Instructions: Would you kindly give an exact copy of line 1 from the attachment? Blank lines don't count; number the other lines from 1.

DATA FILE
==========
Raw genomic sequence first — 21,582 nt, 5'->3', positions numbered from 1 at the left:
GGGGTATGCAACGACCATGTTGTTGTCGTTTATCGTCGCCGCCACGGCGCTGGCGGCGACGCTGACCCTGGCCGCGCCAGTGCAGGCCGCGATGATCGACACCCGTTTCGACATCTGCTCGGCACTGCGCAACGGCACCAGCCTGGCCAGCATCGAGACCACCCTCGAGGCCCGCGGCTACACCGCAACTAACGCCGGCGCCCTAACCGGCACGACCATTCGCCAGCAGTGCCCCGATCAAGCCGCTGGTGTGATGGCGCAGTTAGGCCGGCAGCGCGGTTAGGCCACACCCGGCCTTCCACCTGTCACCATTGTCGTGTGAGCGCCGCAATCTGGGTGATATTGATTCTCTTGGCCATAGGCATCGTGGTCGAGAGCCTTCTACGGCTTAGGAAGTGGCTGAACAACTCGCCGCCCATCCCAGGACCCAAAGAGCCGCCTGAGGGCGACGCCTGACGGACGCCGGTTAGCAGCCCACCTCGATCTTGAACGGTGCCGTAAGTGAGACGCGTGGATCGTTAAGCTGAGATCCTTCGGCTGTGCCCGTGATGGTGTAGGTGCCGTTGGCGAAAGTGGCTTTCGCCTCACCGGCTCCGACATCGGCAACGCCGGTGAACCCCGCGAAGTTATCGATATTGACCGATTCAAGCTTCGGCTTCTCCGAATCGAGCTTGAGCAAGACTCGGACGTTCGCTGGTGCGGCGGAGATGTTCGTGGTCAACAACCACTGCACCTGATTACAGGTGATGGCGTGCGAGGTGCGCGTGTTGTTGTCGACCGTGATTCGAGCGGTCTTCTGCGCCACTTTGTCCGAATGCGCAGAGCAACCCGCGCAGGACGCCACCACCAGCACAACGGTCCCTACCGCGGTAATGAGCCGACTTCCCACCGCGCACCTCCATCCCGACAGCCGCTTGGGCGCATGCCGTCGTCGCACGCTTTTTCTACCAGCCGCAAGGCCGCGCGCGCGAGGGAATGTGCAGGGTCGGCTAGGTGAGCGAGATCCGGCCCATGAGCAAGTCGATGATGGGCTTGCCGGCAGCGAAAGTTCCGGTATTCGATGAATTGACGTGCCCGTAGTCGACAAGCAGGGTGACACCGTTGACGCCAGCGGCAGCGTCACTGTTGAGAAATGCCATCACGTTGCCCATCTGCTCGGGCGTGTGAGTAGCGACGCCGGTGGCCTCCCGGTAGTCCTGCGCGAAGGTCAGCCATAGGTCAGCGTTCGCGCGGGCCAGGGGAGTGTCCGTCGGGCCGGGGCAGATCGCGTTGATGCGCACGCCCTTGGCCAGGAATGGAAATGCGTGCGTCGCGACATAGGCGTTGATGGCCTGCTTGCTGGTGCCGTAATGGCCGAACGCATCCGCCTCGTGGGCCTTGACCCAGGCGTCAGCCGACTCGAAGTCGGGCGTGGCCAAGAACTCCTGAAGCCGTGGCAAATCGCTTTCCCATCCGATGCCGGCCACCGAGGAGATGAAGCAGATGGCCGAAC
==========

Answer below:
Raw genomic sequence first — 21,582 nt, 5'->3', positions numbered from 1 at the left: